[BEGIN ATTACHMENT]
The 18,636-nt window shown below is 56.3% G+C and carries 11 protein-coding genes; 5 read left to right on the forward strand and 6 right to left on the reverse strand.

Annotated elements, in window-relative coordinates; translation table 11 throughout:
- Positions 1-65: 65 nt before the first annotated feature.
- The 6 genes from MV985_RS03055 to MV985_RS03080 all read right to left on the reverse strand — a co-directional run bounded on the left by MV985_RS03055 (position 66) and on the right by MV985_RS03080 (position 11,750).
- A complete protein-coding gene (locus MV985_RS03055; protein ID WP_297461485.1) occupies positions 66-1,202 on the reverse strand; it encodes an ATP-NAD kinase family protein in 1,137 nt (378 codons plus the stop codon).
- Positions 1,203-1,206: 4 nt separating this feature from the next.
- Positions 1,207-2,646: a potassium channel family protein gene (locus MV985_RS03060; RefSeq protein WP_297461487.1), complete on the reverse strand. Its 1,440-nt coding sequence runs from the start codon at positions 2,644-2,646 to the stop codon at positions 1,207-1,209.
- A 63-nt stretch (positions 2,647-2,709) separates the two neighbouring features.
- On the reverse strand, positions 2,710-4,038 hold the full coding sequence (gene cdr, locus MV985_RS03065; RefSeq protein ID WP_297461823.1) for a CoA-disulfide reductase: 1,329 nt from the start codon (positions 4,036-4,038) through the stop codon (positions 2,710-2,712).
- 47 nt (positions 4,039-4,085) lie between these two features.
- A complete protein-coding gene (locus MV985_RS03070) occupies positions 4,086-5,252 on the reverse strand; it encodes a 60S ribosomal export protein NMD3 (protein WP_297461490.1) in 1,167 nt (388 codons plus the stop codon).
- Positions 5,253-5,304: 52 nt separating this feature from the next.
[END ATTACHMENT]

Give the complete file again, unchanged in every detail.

The 18,636-nt window shown below is 56.3% G+C and carries 11 protein-coding genes; 5 read left to right on the forward strand and 6 right to left on the reverse strand.

Annotated elements, in window-relative coordinates; translation table 11 throughout:
- Positions 1-65: 65 nt before the first annotated feature.
- The 6 genes from MV985_RS03055 to MV985_RS03080 all read right to left on the reverse strand — a co-directional run bounded on the left by MV985_RS03055 (position 66) and on the right by MV985_RS03080 (position 11,750).
- A complete protein-coding gene (locus MV985_RS03055; protein ID WP_297461485.1) occupies positions 66-1,202 on the reverse strand; it encodes an ATP-NAD kinase family protein in 1,137 nt (378 codons plus the stop codon).
- Positions 1,203-1,206: 4 nt separating this feature from the next.
- Positions 1,207-2,646: a potassium channel family protein gene (locus MV985_RS03060; RefSeq protein WP_297461487.1), complete on the reverse strand. Its 1,440-nt coding sequence runs from the start codon at positions 2,644-2,646 to the stop codon at positions 1,207-1,209.
- A 63-nt stretch (positions 2,647-2,709) separates the two neighbouring features.
- On the reverse strand, positions 2,710-4,038 hold the full coding sequence (gene cdr, locus MV985_RS03065; RefSeq protein ID WP_297461823.1) for a CoA-disulfide reductase: 1,329 nt from the start codon (positions 4,036-4,038) through the stop codon (positions 2,710-2,712).
- 47 nt (positions 4,039-4,085) lie between these two features.
- A complete protein-coding gene (locus MV985_RS03070) occupies positions 4,086-5,252 on the reverse strand; it encodes a 60S ribosomal export protein NMD3 (protein WP_297461490.1) in 1,167 nt (388 codons plus the stop codon).
- Positions 5,253-5,304: 52 nt separating this feature from the next.